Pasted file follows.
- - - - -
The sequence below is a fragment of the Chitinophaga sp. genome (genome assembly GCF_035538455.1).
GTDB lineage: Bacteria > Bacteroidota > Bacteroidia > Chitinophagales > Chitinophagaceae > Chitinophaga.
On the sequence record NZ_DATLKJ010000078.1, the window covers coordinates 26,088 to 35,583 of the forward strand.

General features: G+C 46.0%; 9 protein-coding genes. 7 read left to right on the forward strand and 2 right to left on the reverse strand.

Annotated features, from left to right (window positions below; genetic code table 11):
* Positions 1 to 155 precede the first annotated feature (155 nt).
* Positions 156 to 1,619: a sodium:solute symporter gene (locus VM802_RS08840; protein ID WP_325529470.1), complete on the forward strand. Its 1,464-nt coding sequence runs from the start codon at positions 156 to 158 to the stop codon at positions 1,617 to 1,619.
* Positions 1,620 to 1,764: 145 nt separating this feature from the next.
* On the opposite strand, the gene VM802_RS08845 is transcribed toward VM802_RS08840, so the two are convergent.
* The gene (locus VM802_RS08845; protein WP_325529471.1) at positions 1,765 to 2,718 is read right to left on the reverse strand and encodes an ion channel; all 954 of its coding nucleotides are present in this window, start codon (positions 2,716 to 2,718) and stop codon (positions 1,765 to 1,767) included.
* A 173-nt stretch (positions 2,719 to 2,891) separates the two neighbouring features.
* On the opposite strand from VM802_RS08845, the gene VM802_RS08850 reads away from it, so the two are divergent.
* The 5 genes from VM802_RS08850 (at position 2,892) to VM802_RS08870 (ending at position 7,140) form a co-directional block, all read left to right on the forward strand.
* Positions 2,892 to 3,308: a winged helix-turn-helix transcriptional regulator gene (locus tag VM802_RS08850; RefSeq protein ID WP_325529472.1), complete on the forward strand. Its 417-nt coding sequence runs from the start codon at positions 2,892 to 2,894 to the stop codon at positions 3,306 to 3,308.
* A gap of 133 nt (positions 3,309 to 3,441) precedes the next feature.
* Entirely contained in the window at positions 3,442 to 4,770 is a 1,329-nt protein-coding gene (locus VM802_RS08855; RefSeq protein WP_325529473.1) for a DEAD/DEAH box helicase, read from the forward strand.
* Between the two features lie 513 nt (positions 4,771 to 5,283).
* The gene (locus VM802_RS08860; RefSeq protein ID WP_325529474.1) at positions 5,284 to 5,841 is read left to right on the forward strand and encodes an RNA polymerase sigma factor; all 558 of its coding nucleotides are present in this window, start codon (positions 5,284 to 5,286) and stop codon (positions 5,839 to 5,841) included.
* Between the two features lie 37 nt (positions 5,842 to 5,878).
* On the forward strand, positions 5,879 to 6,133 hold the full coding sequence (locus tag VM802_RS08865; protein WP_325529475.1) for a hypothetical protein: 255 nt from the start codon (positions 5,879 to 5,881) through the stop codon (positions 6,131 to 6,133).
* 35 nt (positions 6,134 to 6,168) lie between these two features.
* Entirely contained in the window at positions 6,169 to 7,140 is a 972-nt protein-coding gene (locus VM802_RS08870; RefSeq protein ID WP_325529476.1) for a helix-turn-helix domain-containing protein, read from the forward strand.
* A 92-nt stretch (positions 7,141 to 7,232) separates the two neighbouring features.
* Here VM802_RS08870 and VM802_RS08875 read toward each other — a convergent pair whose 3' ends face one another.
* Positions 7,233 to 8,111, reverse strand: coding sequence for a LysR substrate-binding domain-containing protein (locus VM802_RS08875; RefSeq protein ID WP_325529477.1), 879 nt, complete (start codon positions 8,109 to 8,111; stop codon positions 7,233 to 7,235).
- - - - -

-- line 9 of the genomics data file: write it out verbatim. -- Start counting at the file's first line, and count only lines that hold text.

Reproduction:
* On the opposite strand, the gene VM802_RS08845 is transcribed toward VM802_RS08840, so the two are convergent.